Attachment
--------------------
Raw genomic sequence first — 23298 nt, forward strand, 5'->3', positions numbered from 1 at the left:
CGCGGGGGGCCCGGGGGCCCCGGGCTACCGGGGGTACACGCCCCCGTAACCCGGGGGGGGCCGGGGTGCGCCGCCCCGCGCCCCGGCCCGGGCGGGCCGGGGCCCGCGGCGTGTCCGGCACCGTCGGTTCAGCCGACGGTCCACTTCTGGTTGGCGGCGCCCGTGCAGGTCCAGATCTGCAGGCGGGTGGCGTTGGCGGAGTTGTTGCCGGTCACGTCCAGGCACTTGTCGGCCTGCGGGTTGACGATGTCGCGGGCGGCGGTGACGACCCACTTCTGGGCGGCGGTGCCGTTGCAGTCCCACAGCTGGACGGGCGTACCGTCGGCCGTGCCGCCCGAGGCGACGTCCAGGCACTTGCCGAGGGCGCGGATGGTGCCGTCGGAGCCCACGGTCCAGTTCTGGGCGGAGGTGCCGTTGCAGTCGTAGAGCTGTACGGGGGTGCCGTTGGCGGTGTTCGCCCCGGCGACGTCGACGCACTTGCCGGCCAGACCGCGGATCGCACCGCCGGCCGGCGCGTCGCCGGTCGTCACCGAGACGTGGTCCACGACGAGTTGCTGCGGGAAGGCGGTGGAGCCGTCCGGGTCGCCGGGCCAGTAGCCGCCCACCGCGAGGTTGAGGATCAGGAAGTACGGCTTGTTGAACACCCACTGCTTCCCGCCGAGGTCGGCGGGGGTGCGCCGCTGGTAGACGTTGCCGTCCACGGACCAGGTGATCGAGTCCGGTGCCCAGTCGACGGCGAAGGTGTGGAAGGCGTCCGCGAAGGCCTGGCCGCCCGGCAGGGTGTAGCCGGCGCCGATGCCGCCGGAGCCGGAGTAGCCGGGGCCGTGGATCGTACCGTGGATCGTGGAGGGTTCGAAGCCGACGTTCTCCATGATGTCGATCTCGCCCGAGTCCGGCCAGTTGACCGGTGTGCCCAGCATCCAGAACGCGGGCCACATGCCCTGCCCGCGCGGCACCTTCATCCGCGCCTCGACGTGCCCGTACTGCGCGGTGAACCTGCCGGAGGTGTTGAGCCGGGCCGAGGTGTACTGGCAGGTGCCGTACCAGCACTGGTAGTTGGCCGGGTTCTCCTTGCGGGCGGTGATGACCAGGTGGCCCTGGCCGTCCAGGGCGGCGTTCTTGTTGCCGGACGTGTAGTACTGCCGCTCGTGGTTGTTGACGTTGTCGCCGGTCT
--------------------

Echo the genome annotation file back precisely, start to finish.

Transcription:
Raw genomic sequence first — 23298 nt, forward strand, 5'->3', positions numbered from 1 at the left:
CGCGGGGGGCCCGGGGGCCCCGGGCTACCGGGGGTACACGCCCCCGTAACCCGGGGGGGGCCGGGGTGCGCCGCCCCGCGCCCCGGCCCGGGCGGGCCGGGGCCCGCGGCGTGTCCGGCACCGTCGGTTCAGCCGACGGTCCACTTCTGGTTGGCGGCGCCCGTGCAGGTCCAGATCTGCAGGCGGGTGGCGTTGGCGGAGTTGTTGCCGGTCACGTCCAGGCACTTGTCGGCCTGCGGGTTGACGATGTCGCGGGCGGCGGTGACGACCCACTTCTGGGCGGCGGTGCCGTTGCAGTCCCACAGCTGGACGGGCGTACCGTCGGCCGTGCCGCCCGAGGCGACGTCCAGGCACTTGCCGAGGGCGCGGATGGTGCCGTCGGAGCCCACGGTCCAGTTCTGGGCGGAGGTGCCGTTGCAGTCGTAGAGCTGTACGGGGGTGCCGTTGGCGGTGTTCGCCCCGGCGACGTCGACGCACTTGCCGGCCAGACCGCGGATCGCACCGCCGGCCGGCGCGTCGCCGGTCGTCACCGAGACGTGGTCCACGACGAGTTGCTGCGGGAAGGCGGTGGAGCCGTCCGGGTCGCCGGGCCAGTAGCCGCCCACCGCGAGGTTGAGGATCAGGAAGTACGGCTTGTTGAACACCCACTGCTTCCCGCCGAGGTCGGCGGGGGTGCGCCGCTGGTAGACGTTGCCGTCCACGGACCAGGTGATCGAGTCCGGTGCCCAGTCGACGGCGAAGGTGTGGAAGGCGTCCGCGAAGGCCTGGCCGCCCGGCAGGGTGTAGCCGGCGCCGATGCCGCCGGAGCCGGAGTAGCCGGGGCCGTGGATCGTACCGTGGATCGTGGAGGGTTCGAAGCCGACGTTCTCCATGATGTCGATCTCGCCCGAGTCCGGCCAGTTGACCGGTGTGCCCAGCATCCAGAACGCGGGCCACATGCCCTGCCCGCGCGGCACCTTCATCCGCGCCTCGACGTGCCCGTACTGCGCGGTGAACCTGCCGGAGGTGTTGAGCCGGGCCGAGGTGTACTGGCAGGTGCCGTACCAGCACTGGTAGTTGGCCGGGTTCTCCTTGCGGGCGGTGATGACCAGGTGGCCCTGGCCGTCCAGGGCGGCGTTCTTGTTGCCGGACGTGTAGTACTGCCGCTCGTGGTTGTTGACGTTGTCGCCGGTCT